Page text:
BIOS Instant Notes in Physiological Psychology
Instant Notes in Physiological Psychology provides a succinct overview of the key topics in physiological psychology, providing easy access to the core information in the field. Although physiological psychology is a required component of most degrees, the authors recognise that many students come from non-scientific backgrounds and may find the subject daunting. This book covers all of the essential topics in a format that is ideal for learning and rapid revision for students from all backgrounds. It can serve as a core text, supplemented by readings in the original literature, as a reference guide for students and lecturers alike, or as an ideal revision revision guide prior to exams.
Instant Notes in Physiological Psychology is primarily intended for students taking a first course in the subject, but can also be used as an introduction to the field for undergraduates and graduates from other subject areas.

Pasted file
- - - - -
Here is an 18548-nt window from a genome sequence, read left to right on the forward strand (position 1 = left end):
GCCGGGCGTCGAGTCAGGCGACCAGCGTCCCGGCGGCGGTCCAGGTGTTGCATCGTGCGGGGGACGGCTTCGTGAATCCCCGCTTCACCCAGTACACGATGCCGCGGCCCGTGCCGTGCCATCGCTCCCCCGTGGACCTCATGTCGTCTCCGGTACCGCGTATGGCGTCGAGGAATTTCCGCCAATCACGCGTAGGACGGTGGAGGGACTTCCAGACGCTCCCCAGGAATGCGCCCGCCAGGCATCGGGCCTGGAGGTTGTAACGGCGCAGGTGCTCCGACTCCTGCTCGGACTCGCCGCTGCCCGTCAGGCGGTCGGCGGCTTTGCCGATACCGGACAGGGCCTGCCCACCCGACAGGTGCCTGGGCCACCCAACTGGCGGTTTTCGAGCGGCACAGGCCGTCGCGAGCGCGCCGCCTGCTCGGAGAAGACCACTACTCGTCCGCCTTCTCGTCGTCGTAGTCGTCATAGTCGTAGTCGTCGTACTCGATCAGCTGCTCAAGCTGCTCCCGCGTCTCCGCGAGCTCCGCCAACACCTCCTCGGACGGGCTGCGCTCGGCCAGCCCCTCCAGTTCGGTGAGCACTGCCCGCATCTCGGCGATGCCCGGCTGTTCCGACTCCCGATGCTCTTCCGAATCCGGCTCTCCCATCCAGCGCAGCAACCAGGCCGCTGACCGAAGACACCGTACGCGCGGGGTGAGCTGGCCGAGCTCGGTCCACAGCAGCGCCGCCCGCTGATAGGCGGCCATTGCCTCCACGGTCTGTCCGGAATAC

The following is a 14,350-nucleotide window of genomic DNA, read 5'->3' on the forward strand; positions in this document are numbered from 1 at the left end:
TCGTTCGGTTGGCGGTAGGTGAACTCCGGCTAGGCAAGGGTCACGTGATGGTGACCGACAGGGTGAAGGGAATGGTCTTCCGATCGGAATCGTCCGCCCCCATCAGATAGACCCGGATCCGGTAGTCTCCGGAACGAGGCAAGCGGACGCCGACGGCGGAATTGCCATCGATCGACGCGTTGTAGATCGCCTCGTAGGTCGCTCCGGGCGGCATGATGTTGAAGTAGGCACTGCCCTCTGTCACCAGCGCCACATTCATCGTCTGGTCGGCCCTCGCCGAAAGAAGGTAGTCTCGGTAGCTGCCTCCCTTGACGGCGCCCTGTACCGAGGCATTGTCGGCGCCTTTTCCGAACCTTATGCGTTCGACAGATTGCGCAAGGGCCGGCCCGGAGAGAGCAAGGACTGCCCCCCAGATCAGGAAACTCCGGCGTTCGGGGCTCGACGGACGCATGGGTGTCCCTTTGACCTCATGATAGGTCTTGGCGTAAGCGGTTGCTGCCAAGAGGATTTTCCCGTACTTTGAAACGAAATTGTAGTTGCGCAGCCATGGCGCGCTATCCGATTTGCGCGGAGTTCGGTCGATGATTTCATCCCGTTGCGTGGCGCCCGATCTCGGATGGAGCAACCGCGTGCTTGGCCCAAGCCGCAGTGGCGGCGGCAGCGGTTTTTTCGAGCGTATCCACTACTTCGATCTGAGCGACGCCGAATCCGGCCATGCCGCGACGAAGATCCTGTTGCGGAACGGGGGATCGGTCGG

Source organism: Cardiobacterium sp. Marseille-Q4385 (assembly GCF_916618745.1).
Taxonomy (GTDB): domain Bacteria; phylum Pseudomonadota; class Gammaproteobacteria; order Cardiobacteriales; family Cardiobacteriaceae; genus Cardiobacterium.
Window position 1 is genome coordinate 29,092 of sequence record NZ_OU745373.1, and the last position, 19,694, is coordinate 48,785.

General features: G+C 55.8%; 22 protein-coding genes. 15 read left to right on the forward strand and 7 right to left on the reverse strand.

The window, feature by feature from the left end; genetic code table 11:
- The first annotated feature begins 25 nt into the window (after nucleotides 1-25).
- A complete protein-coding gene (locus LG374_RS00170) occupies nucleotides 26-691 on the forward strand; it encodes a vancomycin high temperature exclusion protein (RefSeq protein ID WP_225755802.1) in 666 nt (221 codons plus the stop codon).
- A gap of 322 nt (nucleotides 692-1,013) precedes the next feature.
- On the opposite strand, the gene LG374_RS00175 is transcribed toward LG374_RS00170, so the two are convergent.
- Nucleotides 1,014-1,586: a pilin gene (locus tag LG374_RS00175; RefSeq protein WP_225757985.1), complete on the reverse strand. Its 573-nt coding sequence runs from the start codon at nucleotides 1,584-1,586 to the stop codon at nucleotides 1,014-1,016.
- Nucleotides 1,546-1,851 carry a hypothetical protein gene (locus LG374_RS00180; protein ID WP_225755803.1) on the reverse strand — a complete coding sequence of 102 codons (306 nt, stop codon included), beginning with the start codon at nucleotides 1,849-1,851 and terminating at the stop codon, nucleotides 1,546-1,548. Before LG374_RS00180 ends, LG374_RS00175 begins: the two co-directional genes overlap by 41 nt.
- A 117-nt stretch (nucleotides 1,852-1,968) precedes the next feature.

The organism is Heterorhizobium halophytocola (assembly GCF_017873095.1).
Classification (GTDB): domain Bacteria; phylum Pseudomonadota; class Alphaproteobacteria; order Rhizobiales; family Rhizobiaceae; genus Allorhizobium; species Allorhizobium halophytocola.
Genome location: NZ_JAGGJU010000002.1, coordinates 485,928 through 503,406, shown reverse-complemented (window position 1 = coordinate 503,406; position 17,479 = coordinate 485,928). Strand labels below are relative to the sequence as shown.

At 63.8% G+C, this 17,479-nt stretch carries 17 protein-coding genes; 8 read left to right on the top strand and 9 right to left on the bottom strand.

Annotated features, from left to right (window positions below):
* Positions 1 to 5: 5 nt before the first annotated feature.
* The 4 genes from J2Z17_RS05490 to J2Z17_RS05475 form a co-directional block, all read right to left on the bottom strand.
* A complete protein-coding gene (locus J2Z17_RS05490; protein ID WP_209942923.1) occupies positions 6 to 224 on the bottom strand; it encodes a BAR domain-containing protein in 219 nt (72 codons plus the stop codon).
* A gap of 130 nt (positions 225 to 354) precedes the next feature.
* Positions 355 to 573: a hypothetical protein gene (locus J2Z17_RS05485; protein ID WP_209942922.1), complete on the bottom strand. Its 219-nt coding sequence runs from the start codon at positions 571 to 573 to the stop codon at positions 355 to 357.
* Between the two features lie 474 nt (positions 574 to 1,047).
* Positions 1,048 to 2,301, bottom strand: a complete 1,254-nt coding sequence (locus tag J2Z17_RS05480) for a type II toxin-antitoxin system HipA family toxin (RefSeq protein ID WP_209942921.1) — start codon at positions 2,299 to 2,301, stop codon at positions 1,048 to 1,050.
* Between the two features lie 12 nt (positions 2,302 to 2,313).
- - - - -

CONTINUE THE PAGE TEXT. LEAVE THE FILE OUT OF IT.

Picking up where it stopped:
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action potential activity adrenal aggression amnesia amygdala androgens animals aphasia auditory axon basilar membrane blood brain stem causes central cerebellum cerebral chemical cycle damage deﬁcit depression difﬁculty disorders dopamine drug eating effects emotion example female ﬁbers ﬁeld ﬁrst ﬂuid functions ganglion cells genes genetic gland glucose hemisphere hippocampus hormone humans hypothalamus increased inﬂuence input insulin involved ions Key Notes lateral geniculate nucleus learning lesions limbic system male mechanisms medial membrane memory metabolism molecules motor cortex movement muscle nerve nervous system neural neurons neurotransmitter occurs organs pathways patients physiological pituitary primary motor cortex processes produce progesterone proteins psychology rats receptors reﬂexes region Related topics release REM sleep response result rhythms role satiety schizophrenia secreted sensory serotonin sexual behavior species speciﬁc spinal cord stimulation structures studies SW sleep symptoms synapse temperature temporal lobe testosterone thalamus tion tissues types visual cortex Wernicke’s